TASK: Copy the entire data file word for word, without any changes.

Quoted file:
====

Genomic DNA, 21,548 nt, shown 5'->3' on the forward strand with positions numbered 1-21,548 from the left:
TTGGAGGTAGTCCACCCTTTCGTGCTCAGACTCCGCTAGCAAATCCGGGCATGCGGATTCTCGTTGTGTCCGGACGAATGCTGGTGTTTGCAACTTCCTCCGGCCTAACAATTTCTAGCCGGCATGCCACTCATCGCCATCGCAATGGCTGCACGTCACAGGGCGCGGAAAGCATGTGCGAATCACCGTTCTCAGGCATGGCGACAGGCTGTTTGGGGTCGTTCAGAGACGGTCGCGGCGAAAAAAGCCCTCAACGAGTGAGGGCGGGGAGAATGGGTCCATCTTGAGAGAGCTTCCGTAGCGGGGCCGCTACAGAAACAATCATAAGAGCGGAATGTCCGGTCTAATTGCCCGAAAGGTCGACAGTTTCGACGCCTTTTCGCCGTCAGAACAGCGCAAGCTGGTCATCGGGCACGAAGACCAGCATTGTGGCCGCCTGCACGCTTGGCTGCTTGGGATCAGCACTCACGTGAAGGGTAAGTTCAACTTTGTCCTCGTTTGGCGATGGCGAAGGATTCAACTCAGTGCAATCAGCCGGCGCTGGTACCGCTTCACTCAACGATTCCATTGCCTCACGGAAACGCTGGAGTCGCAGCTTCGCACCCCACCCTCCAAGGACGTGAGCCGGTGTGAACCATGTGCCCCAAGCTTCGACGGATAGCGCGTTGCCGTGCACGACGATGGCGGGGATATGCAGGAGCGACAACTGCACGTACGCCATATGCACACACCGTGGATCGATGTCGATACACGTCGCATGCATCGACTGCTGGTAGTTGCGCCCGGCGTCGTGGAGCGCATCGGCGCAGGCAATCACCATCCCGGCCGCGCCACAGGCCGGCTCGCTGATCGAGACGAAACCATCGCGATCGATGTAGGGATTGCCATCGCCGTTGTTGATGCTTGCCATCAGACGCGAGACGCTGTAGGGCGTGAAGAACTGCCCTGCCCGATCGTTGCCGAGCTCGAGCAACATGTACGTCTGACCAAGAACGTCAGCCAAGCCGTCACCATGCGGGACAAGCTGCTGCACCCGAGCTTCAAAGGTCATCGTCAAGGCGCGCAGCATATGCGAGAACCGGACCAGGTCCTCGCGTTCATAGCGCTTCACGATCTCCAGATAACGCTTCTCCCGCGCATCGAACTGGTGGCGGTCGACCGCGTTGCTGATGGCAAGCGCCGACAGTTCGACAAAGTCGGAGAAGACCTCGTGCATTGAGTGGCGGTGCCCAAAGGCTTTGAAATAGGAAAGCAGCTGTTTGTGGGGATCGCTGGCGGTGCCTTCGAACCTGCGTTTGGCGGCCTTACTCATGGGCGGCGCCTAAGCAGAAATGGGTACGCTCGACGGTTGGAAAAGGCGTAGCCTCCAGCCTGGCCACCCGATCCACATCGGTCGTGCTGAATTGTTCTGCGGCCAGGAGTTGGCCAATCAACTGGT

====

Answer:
Genomic DNA, 21,548 nt, shown 5'->3' on the forward strand with positions numbered 1-21,548 from the left:
TTGGAGGTAGTCCACCCTTTCGTGCTCAGACTCCGCTAGCAAATCCGGGCATGCGGATTCTCGTTGTGTCCGGACGAATGCTGGTGTTTGCAACTTCCTCCGGCCTAACAATTTCTAGCCGGCATGCCACTCATCGCCATCGCAATGGCTGCACGTCACAGGGCGCGGAAAGCATGTGCGAATCACCGTTCTCAGGCATGGCGACAGGCTGTTTGGGGTCGTTCAGAGACGGTCGCGGCGAAAAAAGCCCTCAACGAGTGAGGGCGGGGAGAATGGGTCCATCTTGAGAGAGCTTCCGTAGCGGGGCCGCTACAGAAACAATCATAAGAGCGGAATGTCCGGTCTAATTGCCCGAAAGGTCGACAGTTTCGACGCCTTTTCGCCGTCAGAACAGCGCAAGCTGGTCATCGGGCACGAAGACCAGCATTGTGGCCGCCTGCACGCTTGGCTGCTTGGGATCAGCACTCACGTGAAGGGTAAGTTCAACTTTGTCCTCGTTTGGCGATGGCGAAGGATTCAACTCAGTGCAATCAGCCGGCGCTGGTACCGCTTCACTCAACGATTCCATTGCCTCACGGAAACGCTGGAGTCGCAGCTTCGCACCCCACCCTCCAAGGACGTGAGCCGGTGTGAACCATGTGCCCCAAGCTTCGACGGATAGCGCGTTGCCGTGCACGACGATGGCGGGGATATGCAGGAGCGACAACTGCACGTACGCCATATGCACACACCGTGGATCGATGTCGATACACGTCGCATGCATCGACTGCTGGTAGTTGCGCCCGGCGTCGTGGAGCGCATCGGCGCAGGCAATCACCATCCCGGCCGCGCCACAGGCCGGCTCGCTGATCGAGACGAAACCATCGCGATCGATGTAGGGATTGCCATCGCCGTTGTTGATGCTTGCCATCAGACGCGAGACGCTGTAGGGCGTGAAGAACTGCCCTGCCCGATCGTTGCCGAGCTCGAGCAACATGTACGTCTGACCAAGAACGTCAGCCAAGCCGTCACCATGCGGGACAAGCTGCTGCACCCGAGCTTCAAAGGTCATCGTCAAGGCGCGCAGCATATGCGAGAACCGGACCAGGTCCTCGCGTTCATAGCGCTTCACGATCTCCAGATAACGCTTCTCCCGCGCATCGAACTGGTGGCGGTCGACCGCGTTGCTGATGGCAAGCGCCGACAGTTCGACAAAGTCGGAGAAGACCTCGTGCATTGAGTGGCGGTGCCCAAAGGCTTTGAAATAGGAAAGCAGCTGTTTGTGGGGATCGCTGGCGGTGCCTTCGAACCTGCGTTTGGCGGCCTTACTCATGGGCGGCGCCTAAGCAGAAATGGGTACGCTCGACGGTTGGAAAAGGCGTAGCCTCCAGCCTGGCCACCCGATCCACATCGGTCGTGCTGAATTGTTCTGCGGCCAGGAGTTGGCCAATCAACTGGT